Considerations in Finding the Perfect Windows for Your Home
People are naturally attracted to light and space. A dark, cramped room is unappealing and depressing. However, simply putting in a window or two in the correct location can turn any room into a light, airy, attractive living space. Selecting a location requires considering the natural light at all hours of the day. In general, the larger the area covered by windows, the better- unless the view is less than inspiring or privacy is a concern. In which case, plenty of natural light can still be allowed in by placing large windows high up on the wall, above head height.
Windows can be strategically placed to maximize the view. Instead of living with a window that practically forces you to look into your neighbor's messy garage, block that area of the wall and move the window so it allows you to see your flower garden and bird-feeders instead. Sometimes re-arranging your landscaping can help maximize the view, too.
When considering window placement, also consider ventilation. Opening a window or two to let in some fresh area can definitely improve most living spaces. Think about the local prevailing winds when placing windows. If gale-force winds often blow from the south, consider placing windows for ventilation on other sides of the house.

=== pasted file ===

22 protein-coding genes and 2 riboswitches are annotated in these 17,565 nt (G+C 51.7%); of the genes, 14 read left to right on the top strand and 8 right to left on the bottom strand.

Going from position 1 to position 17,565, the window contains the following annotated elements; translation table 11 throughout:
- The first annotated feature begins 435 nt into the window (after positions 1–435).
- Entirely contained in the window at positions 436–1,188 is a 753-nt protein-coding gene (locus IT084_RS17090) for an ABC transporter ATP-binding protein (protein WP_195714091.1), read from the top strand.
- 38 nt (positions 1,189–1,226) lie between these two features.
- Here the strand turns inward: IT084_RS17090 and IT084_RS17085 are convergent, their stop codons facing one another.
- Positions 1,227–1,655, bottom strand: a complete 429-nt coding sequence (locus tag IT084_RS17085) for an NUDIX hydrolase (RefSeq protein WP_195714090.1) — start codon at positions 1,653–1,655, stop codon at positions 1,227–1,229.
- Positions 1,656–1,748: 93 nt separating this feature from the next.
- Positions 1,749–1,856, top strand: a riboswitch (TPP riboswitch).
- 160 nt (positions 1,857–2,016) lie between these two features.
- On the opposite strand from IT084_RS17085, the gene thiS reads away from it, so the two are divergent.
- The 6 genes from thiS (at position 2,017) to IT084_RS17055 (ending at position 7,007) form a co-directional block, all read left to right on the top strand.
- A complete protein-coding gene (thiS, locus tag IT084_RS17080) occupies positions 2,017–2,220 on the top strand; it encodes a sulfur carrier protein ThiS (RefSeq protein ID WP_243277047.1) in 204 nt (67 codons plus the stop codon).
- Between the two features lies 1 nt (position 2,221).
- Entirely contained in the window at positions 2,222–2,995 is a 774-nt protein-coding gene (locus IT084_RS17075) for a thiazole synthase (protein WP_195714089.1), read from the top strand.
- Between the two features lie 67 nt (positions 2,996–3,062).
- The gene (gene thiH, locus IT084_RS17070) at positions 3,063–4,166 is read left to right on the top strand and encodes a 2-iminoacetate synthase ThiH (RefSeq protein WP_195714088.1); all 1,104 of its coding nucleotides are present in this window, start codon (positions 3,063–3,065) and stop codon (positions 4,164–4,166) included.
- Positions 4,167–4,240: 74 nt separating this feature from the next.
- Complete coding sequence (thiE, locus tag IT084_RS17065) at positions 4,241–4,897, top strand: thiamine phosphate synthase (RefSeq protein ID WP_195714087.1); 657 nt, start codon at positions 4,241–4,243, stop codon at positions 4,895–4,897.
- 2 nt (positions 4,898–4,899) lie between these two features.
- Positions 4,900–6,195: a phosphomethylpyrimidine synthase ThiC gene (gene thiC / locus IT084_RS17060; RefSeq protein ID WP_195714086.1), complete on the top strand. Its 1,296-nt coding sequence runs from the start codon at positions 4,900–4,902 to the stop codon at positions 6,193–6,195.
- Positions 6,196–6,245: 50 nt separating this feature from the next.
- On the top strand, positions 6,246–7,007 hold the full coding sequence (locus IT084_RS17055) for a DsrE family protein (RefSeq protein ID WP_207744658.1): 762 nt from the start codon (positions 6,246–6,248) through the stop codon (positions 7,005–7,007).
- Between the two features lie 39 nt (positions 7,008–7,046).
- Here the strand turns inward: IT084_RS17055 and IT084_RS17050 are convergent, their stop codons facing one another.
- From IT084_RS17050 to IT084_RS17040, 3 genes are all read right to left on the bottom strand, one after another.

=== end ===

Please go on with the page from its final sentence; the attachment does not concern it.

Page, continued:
Once you've decided to turn two entire walls of your den into windows to create a panoramic view, your next concern is probably going to be energy-efficiency. A giant wall of glass may turn the room into a lovely haven, but you don't want it to be at the expense of an incredible utility bill. Properly placed windows can sometimes help with utility bills- in the winter, allowing plenty of sunlight into the house can help heat it. And being able to maximize use of natural light reduces use of electrical lighting.
There are many new window designs that can help cut utility bills. A popular choice is argon-filled windows. These windows have two or three panes of glass with argon gas between the panes. They block the transfer of heat through the window, keeping the heat out or in, as needed. Specially coated glass that blocks the sun's radiant energy but allows the natural light in are also available. These types of windows are an excellent choice for warmer climates.
The material the frame is made of can affect the energy-efficiency of the window. Vinyl and wood are both excellent insulating materials for window frames. Wood requires more maintenance than vinyl. Aluminum is not the best insulator, but is a good choice for humid climates and coastal areas.
When choosing a window, observe the window's energy ratings and think about the local climate and where in your home the window will be placed. The U-value refers to the window's insulating abilities, and the solar heat gain coefficient (SHGC) refers to how much of the sun's heat makes it through the window. For both measures, a lower number is generally better, although in cold climates higher SHGC values may be preferable.
Another factor to consider is installation. A poorly installed window will let the elements seep in around the edges, negating all of its expensive energy-efficiency ratings. Take your time in designing, finding, and installing the perfect windows for your home. The correct choices will not only make a big difference in your quality of life but also improve the value of your home.
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